Liverpool moved back to the top of the Premier League table with a hard-fought 0-0 draw with Manchester United at Old Trafford, but with the hosts succumbing to a series of first-half injuries it felt like two points dropped for Jurgen Klopp’s side.
Elsewhere, Claude Puel was relieved of his duties at Leicester City following yet another home defeat, while Maurizio Sarri finally relaxed his principles at Wembley – only for Kepa Arrizabalaga’s rebellion to overshadow Chelsea’s tactics.
Here's what we learned over the course of a headline-grabbing weekend...
Klopp must shoulder the blame for Liverpool blanks
Liverpool’s failure to capitalise on Man Utd’s injury problems during a game in which they held a clear psychological advantage could end up costing them the title - and Jurgen Klopp has to take the blame!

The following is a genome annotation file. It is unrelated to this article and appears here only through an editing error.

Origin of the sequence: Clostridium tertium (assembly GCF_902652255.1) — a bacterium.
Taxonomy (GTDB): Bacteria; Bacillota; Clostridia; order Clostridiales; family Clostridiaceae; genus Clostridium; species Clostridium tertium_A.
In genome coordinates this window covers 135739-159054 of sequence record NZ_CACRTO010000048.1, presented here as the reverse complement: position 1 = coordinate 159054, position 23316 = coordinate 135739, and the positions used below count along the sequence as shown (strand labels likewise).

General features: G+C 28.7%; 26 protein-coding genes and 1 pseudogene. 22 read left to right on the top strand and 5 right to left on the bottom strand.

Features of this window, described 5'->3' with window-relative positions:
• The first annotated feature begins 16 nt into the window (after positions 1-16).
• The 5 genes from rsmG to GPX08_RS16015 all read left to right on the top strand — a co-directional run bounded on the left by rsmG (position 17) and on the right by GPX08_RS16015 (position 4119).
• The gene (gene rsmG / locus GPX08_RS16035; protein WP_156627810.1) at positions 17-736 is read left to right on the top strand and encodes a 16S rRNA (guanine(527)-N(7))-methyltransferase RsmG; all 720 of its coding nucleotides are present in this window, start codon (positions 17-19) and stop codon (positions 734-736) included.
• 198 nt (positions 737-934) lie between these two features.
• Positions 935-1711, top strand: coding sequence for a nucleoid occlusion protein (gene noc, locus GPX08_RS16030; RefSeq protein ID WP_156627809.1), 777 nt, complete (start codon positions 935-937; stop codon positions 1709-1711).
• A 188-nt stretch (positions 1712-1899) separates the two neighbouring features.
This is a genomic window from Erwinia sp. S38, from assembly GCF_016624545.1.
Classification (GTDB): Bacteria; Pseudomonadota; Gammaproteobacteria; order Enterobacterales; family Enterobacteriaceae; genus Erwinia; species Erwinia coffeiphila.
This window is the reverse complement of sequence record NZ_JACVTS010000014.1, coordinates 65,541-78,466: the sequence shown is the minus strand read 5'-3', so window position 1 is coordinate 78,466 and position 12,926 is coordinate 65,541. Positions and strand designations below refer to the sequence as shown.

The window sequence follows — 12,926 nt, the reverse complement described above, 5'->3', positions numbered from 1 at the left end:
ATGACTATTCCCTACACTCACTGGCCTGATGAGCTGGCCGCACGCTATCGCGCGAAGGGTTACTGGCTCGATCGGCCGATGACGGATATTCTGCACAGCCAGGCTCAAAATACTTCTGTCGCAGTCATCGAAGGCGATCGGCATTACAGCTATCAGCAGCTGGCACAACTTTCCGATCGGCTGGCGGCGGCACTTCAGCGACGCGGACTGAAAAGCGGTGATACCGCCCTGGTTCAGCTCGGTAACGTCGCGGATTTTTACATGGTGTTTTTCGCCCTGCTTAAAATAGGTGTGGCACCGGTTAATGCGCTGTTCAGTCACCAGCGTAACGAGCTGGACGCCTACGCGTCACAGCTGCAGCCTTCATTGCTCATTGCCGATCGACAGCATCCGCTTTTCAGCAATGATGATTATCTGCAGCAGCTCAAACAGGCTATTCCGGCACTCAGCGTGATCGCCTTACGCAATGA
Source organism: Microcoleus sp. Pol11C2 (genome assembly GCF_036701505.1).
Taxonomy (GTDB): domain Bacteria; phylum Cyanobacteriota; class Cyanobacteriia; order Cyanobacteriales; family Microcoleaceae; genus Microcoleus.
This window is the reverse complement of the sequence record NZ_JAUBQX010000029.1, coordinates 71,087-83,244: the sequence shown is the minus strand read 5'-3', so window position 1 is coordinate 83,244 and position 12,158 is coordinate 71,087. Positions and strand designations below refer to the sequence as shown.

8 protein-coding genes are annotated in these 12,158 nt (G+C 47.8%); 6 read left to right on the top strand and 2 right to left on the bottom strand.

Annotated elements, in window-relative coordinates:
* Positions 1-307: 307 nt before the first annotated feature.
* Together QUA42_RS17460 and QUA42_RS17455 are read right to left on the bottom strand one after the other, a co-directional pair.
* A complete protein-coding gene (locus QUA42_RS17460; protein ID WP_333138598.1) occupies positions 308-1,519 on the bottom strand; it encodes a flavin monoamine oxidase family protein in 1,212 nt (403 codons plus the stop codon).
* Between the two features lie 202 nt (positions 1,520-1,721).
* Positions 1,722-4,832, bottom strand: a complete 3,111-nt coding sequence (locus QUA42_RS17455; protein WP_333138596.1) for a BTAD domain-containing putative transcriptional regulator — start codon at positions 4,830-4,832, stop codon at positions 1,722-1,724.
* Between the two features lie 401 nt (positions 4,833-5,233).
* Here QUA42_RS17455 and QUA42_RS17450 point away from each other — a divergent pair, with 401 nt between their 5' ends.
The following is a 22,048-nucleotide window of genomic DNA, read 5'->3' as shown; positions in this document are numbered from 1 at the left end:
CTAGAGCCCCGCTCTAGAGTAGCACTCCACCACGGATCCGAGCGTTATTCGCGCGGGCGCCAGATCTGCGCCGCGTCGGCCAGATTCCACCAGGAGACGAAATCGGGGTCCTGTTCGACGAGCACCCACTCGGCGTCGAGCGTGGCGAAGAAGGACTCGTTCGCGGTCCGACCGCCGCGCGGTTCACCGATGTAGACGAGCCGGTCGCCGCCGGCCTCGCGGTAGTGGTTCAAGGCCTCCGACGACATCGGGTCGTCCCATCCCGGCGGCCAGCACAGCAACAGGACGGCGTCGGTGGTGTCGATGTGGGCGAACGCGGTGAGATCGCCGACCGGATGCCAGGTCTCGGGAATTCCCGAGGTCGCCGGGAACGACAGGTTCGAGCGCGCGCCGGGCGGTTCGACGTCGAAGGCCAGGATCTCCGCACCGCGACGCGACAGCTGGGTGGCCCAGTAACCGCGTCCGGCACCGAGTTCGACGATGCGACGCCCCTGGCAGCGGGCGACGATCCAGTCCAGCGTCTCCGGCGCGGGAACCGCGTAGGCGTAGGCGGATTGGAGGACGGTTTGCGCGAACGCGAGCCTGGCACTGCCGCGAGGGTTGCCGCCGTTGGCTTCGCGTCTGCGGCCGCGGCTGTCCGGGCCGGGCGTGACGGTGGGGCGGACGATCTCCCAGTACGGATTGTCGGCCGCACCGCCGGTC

The Reds coach failed to turn the match in their favour, with all three of his substitutions ultimately reshaping the match to the hosts’ advantage.
By the time Roberto Firmino withdrew through injury in the 31st minute it was clear Liverpool lacked creative guile in the final third, with Man Utd’s deep block successfully stifling the front three.
But, rather than bring on Xherdan Shaqiri, Klopp went with Daniel Sturridge, who was largely anonymous.
The second substitution had a particularly negative impact. By withdrawing Jordan Henderson for Shaqiri and switching to 4-4-2, Klopp badly disrupted Liverpool’s rhythm; without their screening midfielder, Liverpool could no longer pen Man Utd in for long periods, while in an unusually flat formation they stopped building carefully into the final third.
After Henderson left the pitch Liverpool failed to record a single shot on goal.
To compound a day of tactical errors, Klopp then withdrew Mohamed Salah for Divock Origi, who managed just three touches of the ball.
PIC: Sturridge touches vs Man Utd
Solskjaer proves he can manage a Man Utd defensive effort
Man Utd’s deep-lying, resilient defending at Old Trafford was reminiscent of a Jose Mourinho defence from 2017-18, as every player dropped back to put in a shift for their team.